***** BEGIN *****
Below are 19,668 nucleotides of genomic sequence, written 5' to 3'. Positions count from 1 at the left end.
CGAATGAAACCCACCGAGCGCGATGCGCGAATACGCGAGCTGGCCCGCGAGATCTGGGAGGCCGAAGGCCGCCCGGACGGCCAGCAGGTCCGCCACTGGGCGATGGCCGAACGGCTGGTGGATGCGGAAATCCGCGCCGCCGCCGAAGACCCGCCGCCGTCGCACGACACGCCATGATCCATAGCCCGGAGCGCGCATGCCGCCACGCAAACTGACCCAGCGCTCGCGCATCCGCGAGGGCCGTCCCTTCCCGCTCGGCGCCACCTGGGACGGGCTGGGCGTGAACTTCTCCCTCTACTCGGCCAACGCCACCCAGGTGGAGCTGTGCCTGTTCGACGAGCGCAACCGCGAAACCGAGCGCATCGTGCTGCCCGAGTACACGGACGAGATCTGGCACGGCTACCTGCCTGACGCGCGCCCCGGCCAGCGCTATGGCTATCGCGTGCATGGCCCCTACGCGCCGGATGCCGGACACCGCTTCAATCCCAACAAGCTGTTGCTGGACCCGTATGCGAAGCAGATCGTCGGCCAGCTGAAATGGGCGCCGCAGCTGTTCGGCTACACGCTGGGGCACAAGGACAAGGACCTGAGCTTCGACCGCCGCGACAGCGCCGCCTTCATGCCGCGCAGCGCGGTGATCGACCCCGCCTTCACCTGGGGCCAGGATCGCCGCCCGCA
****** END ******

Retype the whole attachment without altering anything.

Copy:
Below are 19,668 nucleotides of genomic sequence, written 5' to 3'. Positions count from 1 at the left end.
CGAATGAAACCCACCGAGCGCGATGCGCGAATACGCGAGCTGGCCCGCGAGATCTGGGAGGCCGAAGGCCGCCCGGACGGCCAGCAGGTCCGCCACTGGGCGATGGCCGAACGGCTGGTGGATGCGGAAATCCGCGCCGCCGCCGAAGACCCGCCGCCGTCGCACGACACGCCATGATCCATAGCCCGGAGCGCGCATGCCGCCACGCAAACTGACCCAGCGCTCGCGCATCCGCGAGGGCCGTCCCTTCCCGCTCGGCGCCACCTGGGACGGGCTGGGCGTGAACTTCTCCCTCTACTCGGCCAACGCCACCCAGGTGGAGCTGTGCCTGTTCGACGAGCGCAACCGCGAAACCGAGCGCATCGTGCTGCCCGAGTACACGGACGAGATCTGGCACGGCTACCTGCCTGACGCGCGCCCCGGCCAGCGCTATGGCTATCGCGTGCATGGCCCCTACGCGCCGGATGCCGGACACCGCTTCAATCCCAACAAGCTGTTGCTGGACCCGTATGCGAAGCAGATCGTCGGCCAGCTGAAATGGGCGCCGCAGCTGTTCGGCTACACGCTGGGGCACAAGGACAAGGACCTGAGCTTCGACCGCCGCGACAGCGCCGCCTTCATGCCGCGCAGCGCGGTGATCGACCCCGCCTTCACCTGGGGCCAGGATCGCCGCCCGCA